It was a fairly enjoyable show, which might be enough to please the people at TBS. O'Brien joked that they said the show is "not just good, but 'According to Jim' good. In they're world, that's good."

Maybe. But after all that fuss, we're still hoping "Conan" will be great. For now, it's merely good enough for a cable channel that has reruns of "According to Jim."

 

"SNL": Life in reverse (almost)


For a while, I thought this was going to be a backward "Saturday Night Live": The sketches were funnier than "Weekend Update."

Then things returned to normal:

1) Seth Meyer closed "Update" with a classic joke: The first Starbucks-at-sea has just opened on a cruise ship, he said. "And somehow, there's already a homeless guy in the bathroom."

2) Then the sketches went sour. There was a repetitious and wretched bit that mostly had a guy with a broken knee falling down. There was also a one-note pseudo-message from cook Paula Deen.

Still, the music (from Arcade Fire) was sharp and the early sketches were first-rate. An "Unstoppable" take-off was fresh and funny; so was the opener, with the head of China constantly hitting Barack Obama up for the $800 billion his country is owed by the U.S.

Scarlett Johansson, the host, delivered her monolog poorly, but that led into a dandy (and timely) update of the song "Class." Things thrived for a while, then "Update" slumped a bit. (It had one other great gag, when Meyer read a statistic that 17 per cent of auto accidents are caused by driver drowsiness, then concluded: "The blood is on your hands, 'Prairie Home Companion.'"

Then everything kept going downhill -- until a happy surprise, near the end of the show: It pretending to have two girls -- perky, white and 11 years old -- doing scenes from "On the Waterfront," "Color Purple" and even "Brokeback Mountain." It was a great bit, near the end of mixed show.

Conan's week: An overview


Now it's pause-and-reload time for Conan O'Brien.

 

If you've read my previous blogs, you know I thought it was an up-and-down first week for "Conan." Now here's an overall commentary that I sent to papers; it repeats some of the points (and some of O'Brien's jokes) from the blogs, but also ties things together.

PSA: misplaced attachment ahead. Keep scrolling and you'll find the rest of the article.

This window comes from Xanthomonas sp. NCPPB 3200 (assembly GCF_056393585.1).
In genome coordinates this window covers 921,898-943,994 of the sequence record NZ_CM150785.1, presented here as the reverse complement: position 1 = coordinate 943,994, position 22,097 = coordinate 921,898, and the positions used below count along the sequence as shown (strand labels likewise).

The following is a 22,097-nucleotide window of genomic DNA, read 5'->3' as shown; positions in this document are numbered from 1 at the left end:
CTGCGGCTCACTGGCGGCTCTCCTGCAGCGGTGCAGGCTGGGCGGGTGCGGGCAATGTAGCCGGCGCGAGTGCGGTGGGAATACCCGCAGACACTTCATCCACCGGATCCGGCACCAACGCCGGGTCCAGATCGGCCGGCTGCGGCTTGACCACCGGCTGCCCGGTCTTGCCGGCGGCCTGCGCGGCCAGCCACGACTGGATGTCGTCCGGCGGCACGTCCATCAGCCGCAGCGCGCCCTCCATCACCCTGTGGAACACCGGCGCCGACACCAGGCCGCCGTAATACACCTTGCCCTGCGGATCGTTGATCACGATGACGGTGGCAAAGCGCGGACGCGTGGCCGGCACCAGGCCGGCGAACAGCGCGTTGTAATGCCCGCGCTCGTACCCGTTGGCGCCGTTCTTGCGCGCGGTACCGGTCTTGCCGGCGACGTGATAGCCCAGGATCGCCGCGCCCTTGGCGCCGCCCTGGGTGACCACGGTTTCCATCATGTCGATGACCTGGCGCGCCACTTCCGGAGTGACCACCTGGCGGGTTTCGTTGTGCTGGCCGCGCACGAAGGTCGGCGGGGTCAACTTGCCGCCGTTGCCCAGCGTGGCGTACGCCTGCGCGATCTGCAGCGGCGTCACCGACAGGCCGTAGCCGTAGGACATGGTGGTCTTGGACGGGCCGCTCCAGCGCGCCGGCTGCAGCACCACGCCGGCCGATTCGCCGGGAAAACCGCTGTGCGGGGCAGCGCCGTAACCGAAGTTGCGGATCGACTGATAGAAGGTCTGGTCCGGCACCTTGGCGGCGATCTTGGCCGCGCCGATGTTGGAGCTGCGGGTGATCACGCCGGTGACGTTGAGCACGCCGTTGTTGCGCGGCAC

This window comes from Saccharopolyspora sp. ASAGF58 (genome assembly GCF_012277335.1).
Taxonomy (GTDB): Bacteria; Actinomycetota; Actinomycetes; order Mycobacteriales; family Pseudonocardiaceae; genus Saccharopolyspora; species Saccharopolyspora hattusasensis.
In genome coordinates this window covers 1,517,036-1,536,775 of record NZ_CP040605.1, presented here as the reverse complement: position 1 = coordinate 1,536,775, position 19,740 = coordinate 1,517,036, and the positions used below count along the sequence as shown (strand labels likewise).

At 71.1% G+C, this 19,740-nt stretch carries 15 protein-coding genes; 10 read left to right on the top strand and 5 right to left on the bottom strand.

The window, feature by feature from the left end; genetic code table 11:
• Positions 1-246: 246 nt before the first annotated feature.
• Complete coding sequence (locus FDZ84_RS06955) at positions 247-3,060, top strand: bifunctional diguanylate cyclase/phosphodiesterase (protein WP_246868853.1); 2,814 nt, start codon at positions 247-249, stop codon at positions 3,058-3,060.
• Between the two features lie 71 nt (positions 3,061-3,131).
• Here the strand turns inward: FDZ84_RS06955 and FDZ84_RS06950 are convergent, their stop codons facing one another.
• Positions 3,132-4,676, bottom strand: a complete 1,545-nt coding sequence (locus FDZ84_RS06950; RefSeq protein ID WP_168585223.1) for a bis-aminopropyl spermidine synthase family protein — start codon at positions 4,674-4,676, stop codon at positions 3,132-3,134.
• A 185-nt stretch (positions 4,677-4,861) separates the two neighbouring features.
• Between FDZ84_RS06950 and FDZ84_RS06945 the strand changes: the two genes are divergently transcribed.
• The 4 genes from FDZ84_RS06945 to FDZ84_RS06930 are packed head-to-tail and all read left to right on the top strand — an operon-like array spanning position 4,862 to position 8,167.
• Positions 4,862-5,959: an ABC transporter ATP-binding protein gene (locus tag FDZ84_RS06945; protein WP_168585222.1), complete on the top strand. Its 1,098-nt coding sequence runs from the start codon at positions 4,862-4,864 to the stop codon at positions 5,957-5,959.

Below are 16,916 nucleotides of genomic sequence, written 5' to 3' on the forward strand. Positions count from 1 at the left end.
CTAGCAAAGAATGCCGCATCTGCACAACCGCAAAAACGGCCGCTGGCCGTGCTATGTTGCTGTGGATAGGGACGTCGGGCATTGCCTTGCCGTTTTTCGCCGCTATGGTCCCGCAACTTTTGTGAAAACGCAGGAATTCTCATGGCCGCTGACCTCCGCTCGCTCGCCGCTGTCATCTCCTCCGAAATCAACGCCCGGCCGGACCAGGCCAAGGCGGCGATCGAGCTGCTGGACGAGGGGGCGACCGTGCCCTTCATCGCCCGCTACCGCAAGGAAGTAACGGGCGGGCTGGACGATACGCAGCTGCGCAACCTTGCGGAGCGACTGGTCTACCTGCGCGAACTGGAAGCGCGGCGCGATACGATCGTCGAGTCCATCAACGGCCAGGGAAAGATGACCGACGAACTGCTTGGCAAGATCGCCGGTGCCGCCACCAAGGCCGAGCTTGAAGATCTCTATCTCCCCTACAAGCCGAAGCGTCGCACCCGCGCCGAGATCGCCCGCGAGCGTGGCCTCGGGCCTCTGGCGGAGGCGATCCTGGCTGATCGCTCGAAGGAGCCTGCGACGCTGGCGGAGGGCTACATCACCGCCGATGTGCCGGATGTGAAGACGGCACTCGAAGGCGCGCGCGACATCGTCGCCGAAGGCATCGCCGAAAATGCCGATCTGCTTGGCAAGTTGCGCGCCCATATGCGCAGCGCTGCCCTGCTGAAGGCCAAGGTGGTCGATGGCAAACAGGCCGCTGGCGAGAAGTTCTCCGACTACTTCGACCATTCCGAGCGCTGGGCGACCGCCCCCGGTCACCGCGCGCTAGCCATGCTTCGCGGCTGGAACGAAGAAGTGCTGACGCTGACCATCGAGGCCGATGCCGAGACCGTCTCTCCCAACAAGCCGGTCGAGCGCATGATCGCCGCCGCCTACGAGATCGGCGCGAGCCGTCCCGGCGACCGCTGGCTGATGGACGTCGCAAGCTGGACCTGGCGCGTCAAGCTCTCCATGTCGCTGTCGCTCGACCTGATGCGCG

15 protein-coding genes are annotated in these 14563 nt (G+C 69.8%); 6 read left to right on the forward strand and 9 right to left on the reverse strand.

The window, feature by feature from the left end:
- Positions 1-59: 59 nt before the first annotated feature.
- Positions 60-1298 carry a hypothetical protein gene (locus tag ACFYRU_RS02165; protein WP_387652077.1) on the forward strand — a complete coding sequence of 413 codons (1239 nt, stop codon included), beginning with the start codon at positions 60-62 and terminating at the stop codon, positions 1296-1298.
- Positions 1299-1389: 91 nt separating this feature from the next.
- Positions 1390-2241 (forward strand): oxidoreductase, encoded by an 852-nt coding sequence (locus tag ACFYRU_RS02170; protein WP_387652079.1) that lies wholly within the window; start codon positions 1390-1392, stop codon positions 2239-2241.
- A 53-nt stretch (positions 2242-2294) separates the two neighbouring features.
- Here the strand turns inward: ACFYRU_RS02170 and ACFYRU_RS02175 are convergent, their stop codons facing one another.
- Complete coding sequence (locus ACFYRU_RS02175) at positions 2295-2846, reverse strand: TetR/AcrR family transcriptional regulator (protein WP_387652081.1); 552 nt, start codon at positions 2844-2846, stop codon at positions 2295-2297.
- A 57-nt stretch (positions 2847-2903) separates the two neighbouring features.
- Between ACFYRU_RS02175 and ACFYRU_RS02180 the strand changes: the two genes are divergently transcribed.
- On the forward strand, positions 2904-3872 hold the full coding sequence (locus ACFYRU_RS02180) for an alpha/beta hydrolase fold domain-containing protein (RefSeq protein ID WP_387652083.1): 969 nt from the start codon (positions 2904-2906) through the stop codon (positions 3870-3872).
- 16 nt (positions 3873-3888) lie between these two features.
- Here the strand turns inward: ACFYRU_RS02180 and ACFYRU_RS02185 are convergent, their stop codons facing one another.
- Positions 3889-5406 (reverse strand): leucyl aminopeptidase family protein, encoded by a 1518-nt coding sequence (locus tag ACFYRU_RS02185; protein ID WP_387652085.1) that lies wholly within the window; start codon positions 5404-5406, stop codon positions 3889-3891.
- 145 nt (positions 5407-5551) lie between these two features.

Here it is -- please add your comments -- and I'll be blogging anew on the second week. Meanwhile, I'm also reading "The War For Late Night," the terrific new book by "Late Shift" author Bill Carter. More on that when I finish:

By MIKE HUGHES

On the first day of his new life, Conan
O'Brien talked about his odd transition.

Once called “the new king of late
night” by NBC, he'd gone to TBS, an oft-overlooked cable channel.

“It's not easy being on a channel
without a lot of money, that the viewers have trouble finding,”
O'Brien said. “So thats why I left NBC.”

On the fourth day of his new life, he
brought other basic-cable stars to welcome him. There was Bruce
Jenner from “The Kardashians,” an angry hoarder and some monster
crabs from “Deadliest Catch.”

Both bits helped mock the bizarre move.
Once a star at the former home of Johnny Carson, Jerry Seinfeld, Bill
Cosby and Bob Hope, O'Brien was in a basic-cable world filled with
hoarders, bounty-hunters, pawn shops, pitbulls, tattoo artists and
sexy rich kids.

“I have dreamed of being a
basic-cable talk show host ever since I was 46,” deadpanned
O'Brien, 47.

Now “Conan” returns Monday with LL
Cool J; the week ranges from Harrison Ford to Russell Brand.

That makes this a good time to look
back at that first week. Here's one view of how it went:

– Monologs: These have never been a
strong point for O'Brien, who wasn't a stand-up comic.

At first, his only sharp lines involved